Intro: Trash Can Evap Cooler
This Instructables shows you how I created an evaporative cooler out of a trash can.
"An evaporative cooler (also swamp cooler, desert cooler and wet air cooler) is a device that cools air through the evaporation of water. The temperature of dry air can be dropped significantly [up to 30 degrees under perfect conditions] through the phase transition of liquid water to water vapor (evaporation). In extremely dry climates [example: Burning Man], evaporative cooling of air has the added benefit of conditioning the air with more moisture for the comfort of building occupants."
The evap cooler is used for cooling a large tent during Burning Man and other camping trips in dry and hot areas. A few drops of essential oils to the water deodorizes the space as well. The evap cooler is placed outside the tent, hence the use of an optional filter to keep dust out.
Inspiration for this evap cooler came from FigJam's post.
Step 1: The Science of Evaporative Cooling
Evaporative cooling is the conversion of liquid water into vapor using the thermal energy in the air, resulting in a lower air temperature. The energy needed to evaporate the water is taken from the air in the form of sensible heat, which affects the temperature of the air, and converted into latent heat, the energy present in the water vapor component of the air, whilst the air remains at a constant enthalpy value. This conversion of sensible heat to latent heat is known as an isenthalpic processbecause it occurs at a constant enthalpy value. Evaporative cooling therefore causes a drop in the temperature of air proportional to the sensible heat drop and an increase in humidity proportional to the latent heat gain. Evaporative cooling can be visualized using a psychrometric chart by finding the initial air condition and moving along a line of constant enthalpy toward a state of higher humidity.
A simple example of natural evaporative cooling is perspiration, or sweat, secreted by the body, evaporation of which cools the body. The amount of heat transfer depends on the evaporation rate, however for each kilogram of water vaporized 2,257 kJ of energy (about 890 BTU per pound of pure water, at 95 °F (35 °C)) are transferred. The evaporation rate depends on the temperature and humidity of the air, which is why sweat accumulates more on humid days, as it does not evaporate fast enough.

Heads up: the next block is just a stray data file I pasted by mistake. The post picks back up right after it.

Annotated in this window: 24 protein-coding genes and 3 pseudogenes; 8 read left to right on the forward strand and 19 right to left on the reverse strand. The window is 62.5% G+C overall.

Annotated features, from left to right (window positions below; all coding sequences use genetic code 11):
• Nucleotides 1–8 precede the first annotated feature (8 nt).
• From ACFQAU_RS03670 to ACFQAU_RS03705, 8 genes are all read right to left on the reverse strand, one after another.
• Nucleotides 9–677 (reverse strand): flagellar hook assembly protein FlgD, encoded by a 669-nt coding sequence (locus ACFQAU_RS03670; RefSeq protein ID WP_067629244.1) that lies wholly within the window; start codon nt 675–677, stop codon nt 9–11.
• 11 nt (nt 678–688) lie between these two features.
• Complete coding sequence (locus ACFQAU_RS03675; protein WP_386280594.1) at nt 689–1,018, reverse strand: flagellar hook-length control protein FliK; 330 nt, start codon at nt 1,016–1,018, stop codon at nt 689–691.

Step 2: Materials Needed
For the water reservoir
- Tools to mark and cut the plastic can (Sharpie, drill, saw, ruler, etc.)
For the wet foam
- Zip Ties
For the fan
- Wood scraps
For the air filter (optional)
- Tools (rotary tool with cutting wheel, drill, screws, washers and nuts)
For the lid
- Flat piece of wood
- Masking tape
NOTE: All links are just examples. You should definitely check for specifications and better prices before purchasing from the links provided.
Step 3: Cut the Fan Hole
- Trace the body of the fan on the upper 2/3 area of the trash can.
- Cut the hole by drilling the corners of the square, then sawing the straight lines that connect the dots.
Step 4: Air Filter Frame
- Using the air filter to measure, mark the aluminum at the corner points of the filter.
- Cut "V"s (2 x 45 degree angles from folding point) on both sides of the channel at the corner marks.
- Fold the aluminum at the "V"s to form a 3 sided frame. Check that the air filter slides snugly into this frame.
Step 5: Cut the Filter Hole
- Trace the the aluminum frame (with the filter still inside) on the opposite side of the fan hole, also on the upper 2/3 area. The "opening" of the frame should face down so air filters can be replaced.
- Remove the filter and trace the inside of the frame, drawing a smaller 3 sided rectangle inside of the bigger one.
- Connect the lines you just drawn to form a complete small rectangle.
- Cut the small rectangle out.
- Attach the frame to trash can by using screws and nuts.